Pseudonyms used by Winnifred Eaton

Pseudonyms used by Winnifred Eaton

Winnifred Eaton may be better known today as Onoto Watanna, the “Japanese-sounding” pseudonym under which she wrote most popularly and most prolifically. But she experimented with several other authorial identities over the course of her career. Some, like Ellis Eaton, obscured her gender; others, like “Winnifred Eaton Reeve,” appeared to reflect the names under which she went about in Calgary society. Ironically, she published her most personal writings, Me and Marion, under no name at all. The variety and variations of Winnifred Eaton’s many names point to a writer who may have seen identity--or at least names--as fluid and ever-shifting.
PseudonymUsesDocuments by Date
Ellis Eaton1
Kitishima Tache Hasche1
Kitishimi Tasha Hasche1
Mrs. Reeve1
Mrs. Reeves1
O. W1
Onota Watanna1
Winifred Eaton Reeve1
Winnie Eaton1
Winnifred Reeves1
Mrs. Francis Reeve2
Winnifred Eaton2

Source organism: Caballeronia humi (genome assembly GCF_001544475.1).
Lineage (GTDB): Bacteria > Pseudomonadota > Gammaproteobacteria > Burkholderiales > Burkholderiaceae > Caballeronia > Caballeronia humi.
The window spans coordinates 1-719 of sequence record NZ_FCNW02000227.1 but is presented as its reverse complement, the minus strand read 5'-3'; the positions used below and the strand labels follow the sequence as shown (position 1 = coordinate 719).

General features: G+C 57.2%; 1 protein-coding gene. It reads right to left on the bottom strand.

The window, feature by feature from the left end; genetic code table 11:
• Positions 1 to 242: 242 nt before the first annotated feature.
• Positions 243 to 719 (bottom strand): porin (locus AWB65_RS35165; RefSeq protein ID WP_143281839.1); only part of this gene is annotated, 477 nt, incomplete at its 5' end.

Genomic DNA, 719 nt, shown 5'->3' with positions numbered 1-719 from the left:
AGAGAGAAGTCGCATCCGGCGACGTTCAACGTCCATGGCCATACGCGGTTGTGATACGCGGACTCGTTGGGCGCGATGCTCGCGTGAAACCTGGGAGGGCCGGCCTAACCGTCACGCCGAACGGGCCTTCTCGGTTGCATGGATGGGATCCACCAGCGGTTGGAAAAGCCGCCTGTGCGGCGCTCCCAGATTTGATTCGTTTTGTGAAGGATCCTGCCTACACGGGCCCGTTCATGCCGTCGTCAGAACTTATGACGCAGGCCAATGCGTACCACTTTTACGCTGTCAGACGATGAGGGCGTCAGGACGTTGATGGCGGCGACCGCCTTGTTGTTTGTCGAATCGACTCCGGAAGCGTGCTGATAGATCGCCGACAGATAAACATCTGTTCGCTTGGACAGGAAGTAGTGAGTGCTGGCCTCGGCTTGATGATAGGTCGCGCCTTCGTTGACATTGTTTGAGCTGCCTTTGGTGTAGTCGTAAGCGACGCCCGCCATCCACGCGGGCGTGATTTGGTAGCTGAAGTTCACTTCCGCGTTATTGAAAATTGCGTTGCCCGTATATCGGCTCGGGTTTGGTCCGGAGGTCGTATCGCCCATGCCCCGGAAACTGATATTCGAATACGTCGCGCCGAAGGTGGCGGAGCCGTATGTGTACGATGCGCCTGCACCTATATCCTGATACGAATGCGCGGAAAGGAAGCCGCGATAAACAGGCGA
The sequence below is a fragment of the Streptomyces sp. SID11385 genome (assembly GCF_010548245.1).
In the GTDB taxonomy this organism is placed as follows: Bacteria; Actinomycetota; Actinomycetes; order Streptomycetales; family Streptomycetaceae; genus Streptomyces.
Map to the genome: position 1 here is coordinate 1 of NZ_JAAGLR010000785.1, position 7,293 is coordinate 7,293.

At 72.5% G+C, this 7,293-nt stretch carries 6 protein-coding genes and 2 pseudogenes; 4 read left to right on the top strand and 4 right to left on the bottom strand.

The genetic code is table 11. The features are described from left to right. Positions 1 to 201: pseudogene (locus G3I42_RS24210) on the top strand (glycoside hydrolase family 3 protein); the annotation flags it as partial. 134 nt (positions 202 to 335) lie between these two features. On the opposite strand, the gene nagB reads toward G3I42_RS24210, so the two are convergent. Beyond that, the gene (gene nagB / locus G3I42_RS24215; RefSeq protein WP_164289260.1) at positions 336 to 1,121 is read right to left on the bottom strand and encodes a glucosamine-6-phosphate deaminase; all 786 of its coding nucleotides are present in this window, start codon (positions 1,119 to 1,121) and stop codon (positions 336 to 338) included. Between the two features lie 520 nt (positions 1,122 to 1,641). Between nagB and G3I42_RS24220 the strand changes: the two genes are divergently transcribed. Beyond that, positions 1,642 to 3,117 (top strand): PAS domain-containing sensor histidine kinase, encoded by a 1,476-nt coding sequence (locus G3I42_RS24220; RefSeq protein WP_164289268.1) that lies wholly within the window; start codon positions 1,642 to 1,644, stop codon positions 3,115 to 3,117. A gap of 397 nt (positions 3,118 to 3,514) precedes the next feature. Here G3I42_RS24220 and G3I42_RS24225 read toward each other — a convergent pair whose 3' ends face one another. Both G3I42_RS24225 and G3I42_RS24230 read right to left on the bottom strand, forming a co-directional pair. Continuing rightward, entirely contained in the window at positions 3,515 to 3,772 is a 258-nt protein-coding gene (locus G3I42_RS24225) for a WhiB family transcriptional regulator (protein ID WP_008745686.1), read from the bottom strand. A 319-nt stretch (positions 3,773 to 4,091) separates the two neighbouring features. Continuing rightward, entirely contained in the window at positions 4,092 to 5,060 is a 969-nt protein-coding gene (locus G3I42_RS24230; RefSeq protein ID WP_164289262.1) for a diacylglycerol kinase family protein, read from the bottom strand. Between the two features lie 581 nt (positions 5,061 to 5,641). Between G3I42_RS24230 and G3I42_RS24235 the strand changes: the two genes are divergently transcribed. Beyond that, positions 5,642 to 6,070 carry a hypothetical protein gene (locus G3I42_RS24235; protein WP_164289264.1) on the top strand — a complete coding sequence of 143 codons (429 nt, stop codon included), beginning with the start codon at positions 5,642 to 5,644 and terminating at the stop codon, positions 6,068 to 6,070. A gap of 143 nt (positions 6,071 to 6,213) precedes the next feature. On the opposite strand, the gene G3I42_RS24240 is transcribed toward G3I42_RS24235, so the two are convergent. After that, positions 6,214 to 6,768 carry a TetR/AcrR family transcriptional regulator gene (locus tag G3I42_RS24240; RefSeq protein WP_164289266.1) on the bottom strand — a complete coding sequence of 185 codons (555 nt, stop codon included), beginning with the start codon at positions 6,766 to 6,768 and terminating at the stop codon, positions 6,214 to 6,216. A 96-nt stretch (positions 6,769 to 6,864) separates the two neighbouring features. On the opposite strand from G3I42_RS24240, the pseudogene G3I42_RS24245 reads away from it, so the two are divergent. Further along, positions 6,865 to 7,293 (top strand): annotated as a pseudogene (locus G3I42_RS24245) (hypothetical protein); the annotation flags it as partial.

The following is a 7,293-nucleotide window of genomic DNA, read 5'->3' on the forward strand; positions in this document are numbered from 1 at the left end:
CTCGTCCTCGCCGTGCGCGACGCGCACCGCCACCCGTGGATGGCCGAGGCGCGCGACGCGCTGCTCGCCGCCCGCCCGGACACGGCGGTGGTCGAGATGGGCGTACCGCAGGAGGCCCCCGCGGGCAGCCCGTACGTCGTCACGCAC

The Author Of Me3
Winifred Reeve5
Winnifred Eaton Reeve6
Winnifred Reeve16
Onoto Watanna130

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People Mentioned

Mary Chapman

Mary Chapman is the Director of The Winnifred Eaton Archive, a Professor of English, and Academic Director of the Public Humanities Hub at University of British Columbia. She is the author of the award-winning monograph Making Noise, Making News: Suffrage Print Culture and US Modernism (Oxford UP) and of numerous articles about American literature and women writers. She has also edited Becoming Sui Sin Far: Early Fiction, Journalism and Travel Writing by Edith Maude Eaton (McGill-Queen’s UP) and published essays on the Eaton sisters in American Quarterly, MELUS, Legacy, Canadian Literature, and American Periodicals. Her current research project is a microhistory of the Eaton family. For more information, see

Jean Lee Cole

Jean Lee Cole is Senior Consultant on The Winnifred Eaton Archive, author of The Literary Voices of Winnifred Eaton: Redefining Ethnicity and Authenticity (2002), co-editor of A Japanese Nightingale and Madame Butterfly: Two Orientalist Texts (2002, with Maureen Honey), and editor of the original Winnifred Eaton Digital Archive (2004). She is Professor of English at Loyola University Maryland.

Joey Takeda

Joey Takeda is the Technical Director of The Winnifred Eaton Archive and a Developer at Simon Fraser University’s Digital Humanities Innovation Lab (DHIL). He is a graduate of the M.A. program in English at the University of British Columbia where he specialized in Indigenous and diasporic literature, science and technology studies, and the digital humanities.